Thursday , July 29 2021

Malaria control is intermittent, said the WHO

The ten most affected countries in Africa recorded a large increase in cases. In parallel, the resources allocated to fighting disease remain insufficient.

The fight against malaria, one of the leading causes of death in the world, stagnated while 219 million cases were recorded in 2017, two million more than the previous year, according to a World Health Organization report. Health (WHO) released Monday.

"We have to change direction," said WHO Director General Tedros Adhanom Ghebreyesus. "We are not on track to achieve two goals," that is, "to reduce 40% of the incidence of malaria and related deaths from the 2015 level," he added. "First, some of the countries hardest hit by malaria have reported an increase in cases (…) and both levels of investment in the fight against malaria remain inadequate," he continued.

Most (91%) of the 219 million cases of malaria that occurred in 2017 were recorded in Africa, and ten countries in the continent hardest hit by the disease "will record an additional 3.5 million cases compared to 2016 according to WHO. Among these countries are Nigeria, Madagascar, Democratic Republic of the Congo (DRC) and Uganda.

Malaria, transmitted by infected mosquitoes, is responsible for more than 435,000 deaths per year, mostly in Africa. The fact that "a toddler dies every two minutes from this preventable and curable disease is unacceptable," said Tedros Adhanom Ghebreyesus. WHO challenges "access to and use of important malaria interventions and tools" that are "inadequate".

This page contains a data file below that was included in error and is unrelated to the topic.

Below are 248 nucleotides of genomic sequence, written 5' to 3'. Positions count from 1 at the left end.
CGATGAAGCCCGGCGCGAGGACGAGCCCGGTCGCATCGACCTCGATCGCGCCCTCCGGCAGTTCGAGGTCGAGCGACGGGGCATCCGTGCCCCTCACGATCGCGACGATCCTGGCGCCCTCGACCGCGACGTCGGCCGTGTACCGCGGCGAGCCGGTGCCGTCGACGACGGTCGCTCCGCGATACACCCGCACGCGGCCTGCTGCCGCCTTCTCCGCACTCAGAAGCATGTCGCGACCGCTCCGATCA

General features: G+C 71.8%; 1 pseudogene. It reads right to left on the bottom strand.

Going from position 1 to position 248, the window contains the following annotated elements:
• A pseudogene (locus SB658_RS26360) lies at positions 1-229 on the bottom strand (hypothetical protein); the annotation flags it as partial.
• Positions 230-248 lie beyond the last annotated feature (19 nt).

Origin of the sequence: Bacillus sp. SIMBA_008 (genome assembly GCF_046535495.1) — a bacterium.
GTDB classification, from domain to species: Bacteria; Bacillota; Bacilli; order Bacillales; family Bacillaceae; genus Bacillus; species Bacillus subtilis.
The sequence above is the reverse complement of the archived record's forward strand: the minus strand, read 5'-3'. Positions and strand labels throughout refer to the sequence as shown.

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Lower funding

"Although funding for malaria control has been relatively stable since 2010, investments made in 2017 are far from the required level (…) to reduce at least 40% of malaria and malaria incidence. Deaths are related to global plans compared to 2015," the agency said The United Nations. Research investment reached $ 588 million in 2016, representing 85% of the estimated annual needs.

"In 24 of the 41 malaria-stricken countries, which are highly dependent on external funding for malaria, the average level of funding available per person-risk decreased in 2015-2017 compared to 2012-2014", regretted the WHO.

"At the same time, the emergence of parasitic resistance to antimalarial drugs and mosquito resistance to insecticides threatens future progress," warns WHO.

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